Pregnancy with Gestational Diabetes: The GD Diet, the Insulin Journey and more...
I was really blessed with my 1st pregnancy, it was a “text book” pregnancy as they call it, no major nausea or issues, I felt pretty good the whole time and I even worked up until the morning I went into labor, which was 6 days passed my due date. When we got #pregnant with our 2nd, people told me it would be tougher this time around, you’re a little bit older, you already have one child to run after so I anticipated it being a bit more difficult but little did I know how tough it would get.
My first trimester went smoothly, I got to about 26-28 weeks which is when you have to do the glucose test to check for #GestationalDiabetes. The test requires you to fast, get your blood checked, then immediately after, you drink a very sugary drink, wait 1 hour and repeat the blood work, and then wait another hour and do a 3rd blood test. I assumed all would be normal and wasn’t worried at all. When the doctor called me in to tell me 1 of the 3 tests came back out of range and I had GD (gestational diabetes) I was in denial, I thought there was no way I could have it, I barely eat any sweets, I eat pretty healthy, exercise regularly, I just didn't believe I had it. I even asked if I could re-test but they said I had to follow the process, start the Gestational Diabetes program and from there they would assess the severity and next steps, but I would have to continue in the program for the remainder of the #pregnancy. I was really bummed out but thought for sure within a week or two of the program they would see that I don't have any blood sugar issues.
For those who may not know, GD occurs during pregnancy and is a glucose (carbohydrate) intolerance affecting 10-14% of women. The food we eat turns into sugar with the help of the pancreas that produces a hormone called insulin that allows the sugar to be used by the body. When you have GD your body has a difficult time using the insulin and as the pregnancy advances the insulin doesn't work as effectively. This causes extra blood sugar your body and it goes through the placenta, giving the baby high blood glucose levels. This causes the baby's pancreas to make extra insulin to get rid of the blood glucose. Since the baby is getting more energy than it needs to grow and develop, the extra energy is stored as fat which is unhealthy.
Factors such as stress, diet, exercise can affect your blood sugar but sometimes even by managing all 3 your body may need to supplement with extra insulin.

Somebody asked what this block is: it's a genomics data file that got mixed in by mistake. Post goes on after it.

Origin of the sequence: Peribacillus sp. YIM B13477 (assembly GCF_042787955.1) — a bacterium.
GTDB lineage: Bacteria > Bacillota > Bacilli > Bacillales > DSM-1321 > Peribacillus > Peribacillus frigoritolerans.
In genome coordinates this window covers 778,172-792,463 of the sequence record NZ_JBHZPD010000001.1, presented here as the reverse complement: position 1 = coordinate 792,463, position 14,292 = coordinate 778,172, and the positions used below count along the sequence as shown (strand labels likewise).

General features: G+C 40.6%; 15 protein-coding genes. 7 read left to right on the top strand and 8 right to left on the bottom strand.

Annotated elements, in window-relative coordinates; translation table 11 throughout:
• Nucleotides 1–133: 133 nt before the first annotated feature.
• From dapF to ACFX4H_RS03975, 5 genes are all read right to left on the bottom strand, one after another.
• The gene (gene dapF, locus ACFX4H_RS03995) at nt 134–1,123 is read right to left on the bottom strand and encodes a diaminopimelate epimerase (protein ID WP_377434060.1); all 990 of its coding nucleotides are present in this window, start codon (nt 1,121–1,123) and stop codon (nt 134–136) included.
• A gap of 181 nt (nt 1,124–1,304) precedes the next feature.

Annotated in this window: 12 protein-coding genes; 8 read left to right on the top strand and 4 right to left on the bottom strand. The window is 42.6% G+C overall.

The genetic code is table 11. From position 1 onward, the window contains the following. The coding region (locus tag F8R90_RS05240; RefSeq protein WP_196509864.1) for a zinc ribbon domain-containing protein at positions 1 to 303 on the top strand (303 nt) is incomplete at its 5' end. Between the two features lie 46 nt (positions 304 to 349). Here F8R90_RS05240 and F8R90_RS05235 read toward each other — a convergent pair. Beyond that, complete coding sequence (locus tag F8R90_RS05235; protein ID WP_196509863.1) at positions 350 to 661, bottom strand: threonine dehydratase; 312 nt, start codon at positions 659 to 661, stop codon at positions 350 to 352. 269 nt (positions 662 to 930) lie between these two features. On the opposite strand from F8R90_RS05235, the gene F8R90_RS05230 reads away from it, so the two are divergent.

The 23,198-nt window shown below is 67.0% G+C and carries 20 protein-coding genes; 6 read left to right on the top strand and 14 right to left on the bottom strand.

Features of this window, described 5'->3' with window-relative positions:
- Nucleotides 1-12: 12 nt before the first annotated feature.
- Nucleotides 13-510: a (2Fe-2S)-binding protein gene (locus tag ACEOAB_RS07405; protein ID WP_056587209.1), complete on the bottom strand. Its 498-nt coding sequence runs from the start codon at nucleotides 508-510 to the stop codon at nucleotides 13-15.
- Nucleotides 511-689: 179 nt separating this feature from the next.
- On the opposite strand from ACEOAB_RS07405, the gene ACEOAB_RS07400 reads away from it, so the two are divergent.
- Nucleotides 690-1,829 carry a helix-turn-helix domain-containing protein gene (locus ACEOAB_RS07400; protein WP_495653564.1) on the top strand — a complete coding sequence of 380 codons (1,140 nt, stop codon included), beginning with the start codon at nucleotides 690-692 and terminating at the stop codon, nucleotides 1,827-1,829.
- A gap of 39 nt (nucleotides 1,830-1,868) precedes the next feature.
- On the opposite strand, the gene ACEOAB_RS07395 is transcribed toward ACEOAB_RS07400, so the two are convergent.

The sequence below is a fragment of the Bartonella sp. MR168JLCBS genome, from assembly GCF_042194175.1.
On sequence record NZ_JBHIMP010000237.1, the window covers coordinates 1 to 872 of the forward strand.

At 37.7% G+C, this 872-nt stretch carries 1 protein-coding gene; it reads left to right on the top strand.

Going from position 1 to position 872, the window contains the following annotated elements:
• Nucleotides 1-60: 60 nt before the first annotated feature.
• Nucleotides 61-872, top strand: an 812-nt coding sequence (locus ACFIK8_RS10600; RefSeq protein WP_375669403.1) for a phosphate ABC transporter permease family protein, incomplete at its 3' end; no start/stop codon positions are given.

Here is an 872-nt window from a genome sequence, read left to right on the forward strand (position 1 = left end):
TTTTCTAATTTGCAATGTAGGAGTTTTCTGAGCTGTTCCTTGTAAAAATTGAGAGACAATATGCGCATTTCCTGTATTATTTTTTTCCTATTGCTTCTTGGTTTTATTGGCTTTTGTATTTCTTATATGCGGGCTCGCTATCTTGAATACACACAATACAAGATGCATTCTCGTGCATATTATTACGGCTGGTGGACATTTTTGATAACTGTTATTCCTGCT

Anyways, I started the program which required me to be on a very strict new diet composed of 6 small meals a day: high protein, low carb and the 2 most important things were to have a really small breakfast as soon as I wake up and to have a high protein bed time snack just before bed. There was a carb, protein and fat restriction for every meal that I had to follow. The biggest thing to watch for with GD is your #carbohydrate intake.
The 2nd element to the program was I now had to start checking my blood 4 times a day with a Accu-Check Guide Blood Glucose Meter. You basically have to prick your finger an hour after each meal and see what your blood sugar level is. It was definitely overwhelming and stressful but I began this new journey. They wanted me to test my blood for 2 weeks with the new diet and then have a specialist review my results. After 2 weeks they saw a pattern that my #fastingnumber which is your blood sugar level when you first wake up was too high. I worked with the GD dietician to adjust elements of the diet and exercise but still had no luck in bringing this number down no matter what I did. Based on this, they diagnosed me with Type 2 Gestational Diabetes which meant I would have to start taking #insulin.
I was so devasted and disappointed in myself. I felt like I had failed my baby and that my body wasn't working properly. I felt sad, mad, frustrated, shocked. I went from thinking I didn't have GD, to now having to start medication for it. I don't even take Advil or Tylenol when I need, I try to do things as naturally as possible so for me this was really difficult to process and accept.
We had to decide what form of insulin we wanted to take, the options were #Metformin which was an oral form of insulin or the hormone insulin which is injected with a needle. We did our research, met with doctors and learned that injecting insulin was the most natural way to go, so that's what we went with. This meant I would have to start injecting myself in the stomach every single night for the rest of the pregnancy. I absolutely hate needles but of course was willing to do whatever it takes to keep the baby's growth on track.